Road traffic control

Road traffic control

: "For the road traffic science, see various articles under ."Road traffic control involves directing vehicular and pedestrian traffic around a construction zone, accident or other road disruption, thus ensuring the safety of emergency response teams, construction workers and the general public.

Traffic control also includes the use of CCTV and other means of monitoring traffic by local or State roadways authorities to manage traffic flows and providing advice concerning traffic congestion. This is not dealt with in this article.

Traffic controllers (TC's) are often known as "lollipop men" from the appearance of their "Stop/Slow" signs, known as "Stop bats".

Traffic control is an outdoors occupation, night or day for long hours in all weathers, and is considered a dangerous occupation due to the high risk of being struck by passing vehicles. Safety equipment is vitally important. Fatigue is a big issue, as tired TC's may forget to watch their traffic, or may inadvertently turn their "Stop bats" to the "Slow" position. Many drivers are annoyed by the disruption to their route, and some are sufficiently antisocial as to aim at traffic controllers. Other drivers simply don't pay enough attention to the road, often from using their mobile (cell-) phones, or because they are tired from a night shift at work. Not a few are exceeding the posted speed limit.

Typically, a worksite will be set up with warning signage well in advance of the actual work area. This may involve (in Australia) "Roadworks Ahead", temporary speed restrictions, "Worker Symbolic" (a stylised workman with a pile of rubble, black sihouette on a retroflective orange background), "Reduce Speed", "Lane Status" boards (indicating that some lanes on a multilane will be closed), "Prepare to Stop" and advisory signs telling what's happening (eg: "Water Over Road", "Trucks Entering", "Power Line Works Ahead" etc). If lanes have been closed, large flashing arrows (arrow-boards) on trailers may be utilised to give motorists hundreds of meters warning to move over. Motorists will be advised they are leaving a worksite by speed reinstatement or "End Roadworks" signs.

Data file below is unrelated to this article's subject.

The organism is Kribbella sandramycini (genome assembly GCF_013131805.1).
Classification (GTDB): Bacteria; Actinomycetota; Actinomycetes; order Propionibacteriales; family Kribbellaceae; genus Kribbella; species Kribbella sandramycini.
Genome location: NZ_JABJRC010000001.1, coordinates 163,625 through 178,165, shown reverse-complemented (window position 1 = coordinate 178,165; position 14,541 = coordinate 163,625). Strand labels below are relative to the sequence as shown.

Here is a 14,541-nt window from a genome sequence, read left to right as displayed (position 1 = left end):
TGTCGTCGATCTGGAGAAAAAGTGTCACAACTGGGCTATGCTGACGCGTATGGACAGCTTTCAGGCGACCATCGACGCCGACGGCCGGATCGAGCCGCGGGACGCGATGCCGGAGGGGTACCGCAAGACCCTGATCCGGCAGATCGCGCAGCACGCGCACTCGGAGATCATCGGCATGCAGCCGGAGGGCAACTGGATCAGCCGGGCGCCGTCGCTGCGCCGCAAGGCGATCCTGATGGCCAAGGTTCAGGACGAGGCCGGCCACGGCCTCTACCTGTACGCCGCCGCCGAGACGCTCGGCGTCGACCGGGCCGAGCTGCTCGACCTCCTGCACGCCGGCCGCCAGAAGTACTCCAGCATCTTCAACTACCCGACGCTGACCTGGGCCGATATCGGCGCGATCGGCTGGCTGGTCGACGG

The worksite will usually involve reserving a part of the road for the work area. How this is done depends on the type of road: on a multi-lane road, one or more lanes will be closed off and traffic merged into the remaining lane(s), using cones and "Chevron" signs and arrow-boards to guide motorists. On a wide road (more than 3 meters per lane in Australia), traffic could be "diverted" around the work area by using cones to define a new road centerline and another line of cones around the work area. Sometimes, it is necessary to close a road and detour traffic.

Often, the road is not wide enough to permit opposing streams of traffic past the work area. Then it is necessary to use "Stop/Slow", where each stream is allowed past the work area in turn. On an intersection, this may involve four or more streams. At signalised intersections, it may be necessary to have the traffic lights disabled.

Sometimes on dual carriageways, it is necessary to divert one carriageway onto the opposing carriageway, forming a "contraflow". This cannot be done "on the fly", as high-speed (100+km/h), high-volume (500 - 1000+ vehicles per hour) traffic is involved, generating a huge risk to workers. In this case advisory signs will be erected weeks or even months in advance, and new lanes defined by bollards anchored firmly to the road-base will be installed, usually at night when traffic is expected to be minimal. Programmable "Variable Message Boards" may be utilised at strategic locations to inform motorists. Such "contraflow" situations also pose significant risk to pedestrians who may not be alert to traffic coming from the wrong direction.


Traffic control is governed by the Australian Standard AS 1742.3 – 2002, and by State variations. Risk management is regulated under AS/NZS 4360:1999. Traffic controllers are required to wear high-visibility clothing which meets the Australian Standard AS/NZS 4602:1999.

Personal safety is emphasised in all Australian training. This ranges from proper clothing to learning appropriate behaviour, eg: always face oncoming traffic. Clothing is considered part of "PPE"—Personal Protective Equipment—which includes steel-capped boots, sunscreen, broad-brim hats, gloves and sunglasses.

A traffic control crew may consist of one person running a simple diversion or closure of a cul-de-sac, up to multiple two- or three-person crews for a complex task. One example of such a complex task is the transport of very wide loads taking all available roadspace, over several kilometers, usually on an arterial road or highway. In these cases, the affected roads can be closed or contraflowed for the entire day, creating enormous disruption to motorists. Management of the event involves monitoring and closing all intersections, "Stop/Slow" to work traffic streams through partially closed intersections, and detours. The amount of signage required can be staggering, needing some hours to put in place. Normally a single two-person crew with one ute is sufficient for most jobs.